God and Religion are two separate things.

Many people think that without religion, there is no God. I don't know how many times I have been asked "Are you religious?" and when I reply no, they say "So you're atheist?". To which my answer is also "No".

The traditional upbringing that American children receive frequently involves attending a particular church on a regular basis. From a very young age they are taught to think that church, religion, and God are all the same thing. This could not be farther from the truth.

I personally don't understand why a specific religion would feel responsible for specifying every little thing. Couldn't a religion, instead of claiming to know God's qualities, say that they do not know what God is, or what he/she/it is like, however they do know that they believe it's best to behave a certain way. Instead you get a religion that says God is omnipotent, but the future is a toss up (a conflict in itself) and he is divided into three things, the father, son, and holy ghost, and anything else, that varies from this definition, even a little, is WRONG. In that case I guess Homer Simpson hit the nail on the head when he said "What if we choose the wrong religion? Each week we just make God madder and madder". There is no way to know God's qualities and there is no justification to inherently assume that God is human-like. Why does God have to be omnipotent, it creates many problems and it doesn't make sense. Having a belief in God without religion is accepting that there is or may be a God, however you don't feel that a religion is necessary to specify what God is like, or how we should act. People seem to forget that religion (not God) was developed by humans, who are inherently flawed. Religions change, religions get things wrong sometimes, and religions never admit that they change or that they get things wrong (you may occasionally hear "We were wrong then, but now we are right"). The idea that a religion is all good, absolutely correct, or the only correct religion is unjustified.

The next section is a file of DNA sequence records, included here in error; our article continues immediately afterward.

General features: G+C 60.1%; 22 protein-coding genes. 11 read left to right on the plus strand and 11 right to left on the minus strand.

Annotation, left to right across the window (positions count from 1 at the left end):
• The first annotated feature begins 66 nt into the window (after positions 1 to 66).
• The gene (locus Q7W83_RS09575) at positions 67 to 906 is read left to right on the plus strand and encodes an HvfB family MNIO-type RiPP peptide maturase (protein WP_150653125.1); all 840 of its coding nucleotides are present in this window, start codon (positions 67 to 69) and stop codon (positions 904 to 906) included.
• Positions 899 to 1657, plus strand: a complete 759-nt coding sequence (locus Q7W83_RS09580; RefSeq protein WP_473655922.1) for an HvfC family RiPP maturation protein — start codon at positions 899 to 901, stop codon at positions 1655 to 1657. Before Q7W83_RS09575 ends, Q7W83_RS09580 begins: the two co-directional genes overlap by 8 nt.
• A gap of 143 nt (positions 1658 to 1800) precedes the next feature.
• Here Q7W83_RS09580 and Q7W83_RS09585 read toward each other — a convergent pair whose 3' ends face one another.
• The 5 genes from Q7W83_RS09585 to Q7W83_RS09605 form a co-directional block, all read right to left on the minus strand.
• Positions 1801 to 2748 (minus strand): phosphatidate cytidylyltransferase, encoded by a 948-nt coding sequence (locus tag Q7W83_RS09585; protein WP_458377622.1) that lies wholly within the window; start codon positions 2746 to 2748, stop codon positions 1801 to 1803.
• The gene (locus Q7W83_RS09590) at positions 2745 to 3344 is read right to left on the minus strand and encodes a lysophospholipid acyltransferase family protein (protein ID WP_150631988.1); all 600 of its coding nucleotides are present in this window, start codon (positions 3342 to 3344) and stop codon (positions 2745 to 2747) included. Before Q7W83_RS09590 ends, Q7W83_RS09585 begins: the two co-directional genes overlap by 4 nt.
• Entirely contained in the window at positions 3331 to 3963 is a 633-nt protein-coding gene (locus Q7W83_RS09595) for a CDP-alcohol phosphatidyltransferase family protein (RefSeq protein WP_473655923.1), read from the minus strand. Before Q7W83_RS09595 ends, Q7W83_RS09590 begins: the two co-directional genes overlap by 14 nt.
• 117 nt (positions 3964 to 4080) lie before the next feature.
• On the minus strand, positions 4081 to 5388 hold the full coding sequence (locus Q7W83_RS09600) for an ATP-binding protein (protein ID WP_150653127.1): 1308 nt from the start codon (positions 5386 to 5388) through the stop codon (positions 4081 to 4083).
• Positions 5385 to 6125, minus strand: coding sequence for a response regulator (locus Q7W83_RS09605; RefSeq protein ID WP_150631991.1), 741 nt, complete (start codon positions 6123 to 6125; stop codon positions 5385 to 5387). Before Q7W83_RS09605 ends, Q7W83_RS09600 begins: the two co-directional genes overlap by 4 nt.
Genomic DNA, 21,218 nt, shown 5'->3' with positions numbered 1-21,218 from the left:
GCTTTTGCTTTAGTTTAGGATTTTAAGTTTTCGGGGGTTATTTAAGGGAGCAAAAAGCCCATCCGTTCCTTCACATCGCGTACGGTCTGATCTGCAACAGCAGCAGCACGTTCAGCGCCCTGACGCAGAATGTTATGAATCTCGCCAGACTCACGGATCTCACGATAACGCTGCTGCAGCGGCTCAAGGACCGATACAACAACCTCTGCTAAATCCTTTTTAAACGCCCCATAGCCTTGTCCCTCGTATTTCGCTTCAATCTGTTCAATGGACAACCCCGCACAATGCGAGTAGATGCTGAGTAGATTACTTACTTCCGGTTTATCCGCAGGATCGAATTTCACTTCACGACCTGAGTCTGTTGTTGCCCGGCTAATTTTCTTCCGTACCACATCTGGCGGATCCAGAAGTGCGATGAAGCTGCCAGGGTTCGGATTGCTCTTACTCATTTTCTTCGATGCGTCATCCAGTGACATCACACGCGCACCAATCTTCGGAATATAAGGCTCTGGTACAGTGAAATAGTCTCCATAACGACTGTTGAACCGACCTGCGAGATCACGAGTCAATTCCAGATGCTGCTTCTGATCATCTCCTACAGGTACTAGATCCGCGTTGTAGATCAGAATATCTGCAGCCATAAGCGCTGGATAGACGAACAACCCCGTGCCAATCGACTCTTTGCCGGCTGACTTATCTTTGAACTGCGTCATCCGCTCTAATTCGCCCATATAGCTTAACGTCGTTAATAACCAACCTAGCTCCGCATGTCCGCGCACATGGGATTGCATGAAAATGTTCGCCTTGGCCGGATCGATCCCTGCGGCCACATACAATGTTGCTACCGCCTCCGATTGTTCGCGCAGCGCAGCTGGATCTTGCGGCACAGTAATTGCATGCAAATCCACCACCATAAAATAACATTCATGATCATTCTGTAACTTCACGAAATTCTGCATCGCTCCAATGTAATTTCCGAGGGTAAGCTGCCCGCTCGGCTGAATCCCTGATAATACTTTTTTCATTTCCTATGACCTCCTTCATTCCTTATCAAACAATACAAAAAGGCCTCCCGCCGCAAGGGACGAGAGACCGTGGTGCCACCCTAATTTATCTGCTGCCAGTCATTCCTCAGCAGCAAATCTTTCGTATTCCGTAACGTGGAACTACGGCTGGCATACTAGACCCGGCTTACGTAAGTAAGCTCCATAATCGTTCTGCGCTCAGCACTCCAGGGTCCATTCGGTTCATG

Many people want religion to tell them everything that they are allowed to do, or not allowed to do. When having an argument with a religious person, they will frequently justify a questionable act by citing the Bible or their Religion. According to Sartre, a religious person authorizes their religion to define their value set, and they are responsible for that decision. By accepting a religion we are authorizing that religion to command us as to what to do. By not accepting a religion entirely, or at all, we reserve the authority to specify our own value system. For this reason, I have not accepted a religion as "mine". It would be a great relief to say "I'm not responsible for my values, the church is", but just by saying that the church is responsible, you have decided to accept their values. By not accepting a religion, but still believing in God, I can have similar beliefs as a religious person (such as belief that God exists), however I am not restrained into accepting every aspect of a particular religion, and I am accepting the fact that I must decide what my values are and I am responsible for that decision.

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